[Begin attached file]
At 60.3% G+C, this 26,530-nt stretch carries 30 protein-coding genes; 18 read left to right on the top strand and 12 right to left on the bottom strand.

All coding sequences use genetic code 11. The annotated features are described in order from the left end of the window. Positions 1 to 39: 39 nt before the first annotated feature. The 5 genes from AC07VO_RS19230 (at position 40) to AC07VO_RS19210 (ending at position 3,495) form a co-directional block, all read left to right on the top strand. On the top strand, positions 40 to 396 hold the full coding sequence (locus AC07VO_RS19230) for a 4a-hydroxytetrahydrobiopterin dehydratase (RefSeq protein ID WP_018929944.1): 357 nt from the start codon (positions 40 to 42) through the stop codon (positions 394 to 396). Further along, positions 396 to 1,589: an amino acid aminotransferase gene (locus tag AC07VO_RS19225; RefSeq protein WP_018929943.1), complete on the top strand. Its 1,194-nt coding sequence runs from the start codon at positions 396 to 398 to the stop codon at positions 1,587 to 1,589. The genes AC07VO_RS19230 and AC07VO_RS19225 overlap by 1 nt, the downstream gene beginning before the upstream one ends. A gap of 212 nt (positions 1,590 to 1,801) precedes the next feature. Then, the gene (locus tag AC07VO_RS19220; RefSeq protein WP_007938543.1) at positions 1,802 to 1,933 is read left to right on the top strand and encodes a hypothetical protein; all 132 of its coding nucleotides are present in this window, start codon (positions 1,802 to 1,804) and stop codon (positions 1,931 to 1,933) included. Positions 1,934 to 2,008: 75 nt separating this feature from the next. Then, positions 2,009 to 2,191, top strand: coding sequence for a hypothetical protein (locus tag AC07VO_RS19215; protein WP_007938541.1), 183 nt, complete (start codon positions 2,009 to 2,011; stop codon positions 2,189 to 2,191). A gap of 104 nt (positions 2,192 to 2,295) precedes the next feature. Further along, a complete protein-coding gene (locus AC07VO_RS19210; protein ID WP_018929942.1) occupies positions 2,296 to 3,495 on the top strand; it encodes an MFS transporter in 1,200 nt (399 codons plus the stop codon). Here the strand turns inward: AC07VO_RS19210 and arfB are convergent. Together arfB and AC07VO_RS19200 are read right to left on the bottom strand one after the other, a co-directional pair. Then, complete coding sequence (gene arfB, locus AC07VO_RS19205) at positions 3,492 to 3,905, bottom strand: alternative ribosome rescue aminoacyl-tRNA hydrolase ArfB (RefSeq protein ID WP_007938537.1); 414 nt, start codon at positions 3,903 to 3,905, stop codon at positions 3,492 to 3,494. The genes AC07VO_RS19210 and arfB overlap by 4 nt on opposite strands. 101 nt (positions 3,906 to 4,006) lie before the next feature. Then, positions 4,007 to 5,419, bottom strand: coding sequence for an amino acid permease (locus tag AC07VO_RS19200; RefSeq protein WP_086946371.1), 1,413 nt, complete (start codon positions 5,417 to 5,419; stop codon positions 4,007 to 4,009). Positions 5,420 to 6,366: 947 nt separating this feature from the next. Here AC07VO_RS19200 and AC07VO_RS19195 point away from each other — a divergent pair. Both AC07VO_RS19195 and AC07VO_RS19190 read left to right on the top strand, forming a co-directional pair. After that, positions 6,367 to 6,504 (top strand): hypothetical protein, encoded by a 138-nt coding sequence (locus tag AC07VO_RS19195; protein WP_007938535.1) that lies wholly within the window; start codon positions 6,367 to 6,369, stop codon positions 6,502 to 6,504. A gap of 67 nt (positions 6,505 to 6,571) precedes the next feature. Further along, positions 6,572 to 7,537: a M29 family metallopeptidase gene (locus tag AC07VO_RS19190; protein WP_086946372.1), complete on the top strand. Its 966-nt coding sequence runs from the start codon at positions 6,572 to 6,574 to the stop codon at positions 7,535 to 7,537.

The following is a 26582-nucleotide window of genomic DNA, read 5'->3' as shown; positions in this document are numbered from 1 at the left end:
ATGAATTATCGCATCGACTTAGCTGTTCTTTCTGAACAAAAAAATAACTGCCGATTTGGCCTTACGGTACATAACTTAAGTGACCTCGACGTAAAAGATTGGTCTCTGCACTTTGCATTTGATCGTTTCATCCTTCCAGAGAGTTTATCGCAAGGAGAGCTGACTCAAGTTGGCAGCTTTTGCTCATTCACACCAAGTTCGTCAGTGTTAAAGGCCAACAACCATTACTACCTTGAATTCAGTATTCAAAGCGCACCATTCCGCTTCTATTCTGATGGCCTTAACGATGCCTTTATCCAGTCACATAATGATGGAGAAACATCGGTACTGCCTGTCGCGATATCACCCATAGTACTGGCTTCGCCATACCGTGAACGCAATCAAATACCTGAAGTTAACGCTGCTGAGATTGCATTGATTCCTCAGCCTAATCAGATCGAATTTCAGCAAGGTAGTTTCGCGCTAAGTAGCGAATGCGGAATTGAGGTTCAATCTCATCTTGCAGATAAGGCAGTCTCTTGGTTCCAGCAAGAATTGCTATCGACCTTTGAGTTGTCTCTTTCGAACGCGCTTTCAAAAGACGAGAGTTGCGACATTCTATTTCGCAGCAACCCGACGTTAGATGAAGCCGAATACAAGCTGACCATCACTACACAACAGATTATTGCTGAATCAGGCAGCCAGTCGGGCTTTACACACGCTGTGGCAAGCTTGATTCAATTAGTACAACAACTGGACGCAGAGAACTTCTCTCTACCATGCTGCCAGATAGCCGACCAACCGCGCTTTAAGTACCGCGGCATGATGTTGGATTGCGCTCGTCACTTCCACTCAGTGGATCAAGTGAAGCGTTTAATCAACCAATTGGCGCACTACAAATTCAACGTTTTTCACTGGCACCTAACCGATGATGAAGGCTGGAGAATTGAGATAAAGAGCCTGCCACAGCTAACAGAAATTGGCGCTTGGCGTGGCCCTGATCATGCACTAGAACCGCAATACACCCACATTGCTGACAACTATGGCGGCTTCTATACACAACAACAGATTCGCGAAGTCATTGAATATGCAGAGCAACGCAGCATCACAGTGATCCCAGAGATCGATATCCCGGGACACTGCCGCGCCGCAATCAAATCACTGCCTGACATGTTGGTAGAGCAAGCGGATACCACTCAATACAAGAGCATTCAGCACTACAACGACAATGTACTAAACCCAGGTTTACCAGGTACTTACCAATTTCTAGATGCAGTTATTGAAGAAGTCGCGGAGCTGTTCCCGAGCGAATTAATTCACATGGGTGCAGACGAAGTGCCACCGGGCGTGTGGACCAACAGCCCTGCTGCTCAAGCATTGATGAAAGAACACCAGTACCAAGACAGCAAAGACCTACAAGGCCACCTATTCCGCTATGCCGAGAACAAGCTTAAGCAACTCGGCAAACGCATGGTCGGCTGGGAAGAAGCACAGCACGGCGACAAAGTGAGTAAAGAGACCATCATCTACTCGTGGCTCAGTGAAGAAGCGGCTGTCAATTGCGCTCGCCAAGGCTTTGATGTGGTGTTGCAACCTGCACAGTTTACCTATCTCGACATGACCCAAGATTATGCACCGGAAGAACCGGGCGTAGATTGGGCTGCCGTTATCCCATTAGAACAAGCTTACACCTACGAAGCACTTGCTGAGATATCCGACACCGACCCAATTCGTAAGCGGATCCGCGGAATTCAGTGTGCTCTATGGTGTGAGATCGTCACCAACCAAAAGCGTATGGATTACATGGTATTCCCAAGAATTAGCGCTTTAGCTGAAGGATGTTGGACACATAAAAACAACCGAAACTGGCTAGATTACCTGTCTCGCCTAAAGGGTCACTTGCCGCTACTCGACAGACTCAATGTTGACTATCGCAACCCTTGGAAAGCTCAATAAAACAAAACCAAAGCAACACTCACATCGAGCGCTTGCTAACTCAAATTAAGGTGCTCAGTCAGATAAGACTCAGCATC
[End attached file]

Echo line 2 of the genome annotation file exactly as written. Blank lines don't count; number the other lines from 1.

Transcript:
All coding sequences use genetic code 11. The annotated features are described in order from the left end of the window. Positions 1 to 39: 39 nt before the first annotated feature. The 5 genes from AC07VO_RS19230 (at position 40) to AC07VO_RS19210 (ending at position 3,495) form a co-directional block, all read left to right on the top strand. On the top strand, positions 40 to 396 hold the full coding sequence (locus AC07VO_RS19230) for a 4a-hydroxytetrahydrobiopterin dehydratase (RefSeq protein ID WP_018929944.1): 357 nt from the start codon (positions 40 to 42) through the stop codon (positions 394 to 396). Further along, positions 396 to 1,589: an amino acid aminotransferase gene (locus tag AC07VO_RS19225; RefSeq protein WP_018929943.1), complete on the top strand. Its 1,194-nt coding sequence runs from the start codon at positions 396 to 398 to the stop codon at positions 1,587 to 1,589. The genes AC07VO_RS19230 and AC07VO_RS19225 overlap by 1 nt, the downstream gene beginning before the upstream one ends. A gap of 212 nt (positions 1,590 to 1,801) precedes the next feature. Then, the gene (locus tag AC07VO_RS19220; RefSeq protein WP_007938543.1) at positions 1,802 to 1,933 is read left to right on the top strand and encodes a hypothetical protein; all 132 of its coding nucleotides are present in this window, start codon (positions 1,802 to 1,804) and stop codon (positions 1,931 to 1,933) included. Positions 1,934 to 2,008: 75 nt separating this feature from the next. Then, positions 2,009 to 2,191, top strand: coding sequence for a hypothetical protein (locus tag AC07VO_RS19215; protein WP_007938541.1), 183 nt, complete (start codon positions 2,009 to 2,011; stop codon positions 2,189 to 2,191). A gap of 104 nt (positions 2,192 to 2,295) precedes the next feature. Further along, a complete protein-coding gene (locus AC07VO_RS19210; protein ID WP_018929942.1) occupies positions 2,296 to 3,495 on the top strand; it encodes an MFS transporter in 1,200 nt (399 codons plus the stop codon). Here the strand turns inward: AC07VO_RS19210 and arfB are convergent. Together arfB and AC07VO_RS19200 are read right to left on the bottom strand one after the other, a co-directional pair. Then, complete coding sequence (gene arfB, locus AC07VO_RS19205) at positions 3,492 to 3,905, bottom strand: alternative ribosome rescue aminoacyl-tRNA hydrolase ArfB (RefSeq protein ID WP_007938537.1); 414 nt, start codon at positions 3,903 to 3,905, stop codon at positions 3,492 to 3,494. The genes AC07VO_RS19210 and arfB overlap by 4 nt on opposite strands. 101 nt (positions 3,906 to 4,006) lie before the next feature. Then, positions 4,007 to 5,419, bottom strand: coding sequence for an amino acid permease (locus tag AC07VO_RS19200; RefSeq protein WP_086946371.1), 1,413 nt, complete (start codon positions 5,417 to 5,419; stop codon positions 4,007 to 4,009). Positions 5,420 to 6,366: 947 nt separating this feature from the next. Here AC07VO_RS19200 and AC07VO_RS19195 point away from each other — a divergent pair. Both AC07VO_RS19195 and AC07VO_RS19190 read left to right on the top strand, forming a co-directional pair. After that, positions 6,367 to 6,504 (top strand): hypothetical protein, encoded by a 138-nt coding sequence (locus tag AC07VO_RS19195; protein WP_007938535.1) that lies wholly within the window; start codon positions 6,367 to 6,369, stop codon positions 6,502 to 6,504. A gap of 67 nt (positions 6,505 to 6,571) precedes the next feature. Further along, positions 6,572 to 7,537: a M29 family metallopeptidase gene (locus tag AC07VO_RS19190; protein WP_086946372.1), complete on the top strand. Its 966-nt coding sequence runs from the start codon at positions 6,572 to 6,574 to the stop codon at positions 7,535 to 7,537.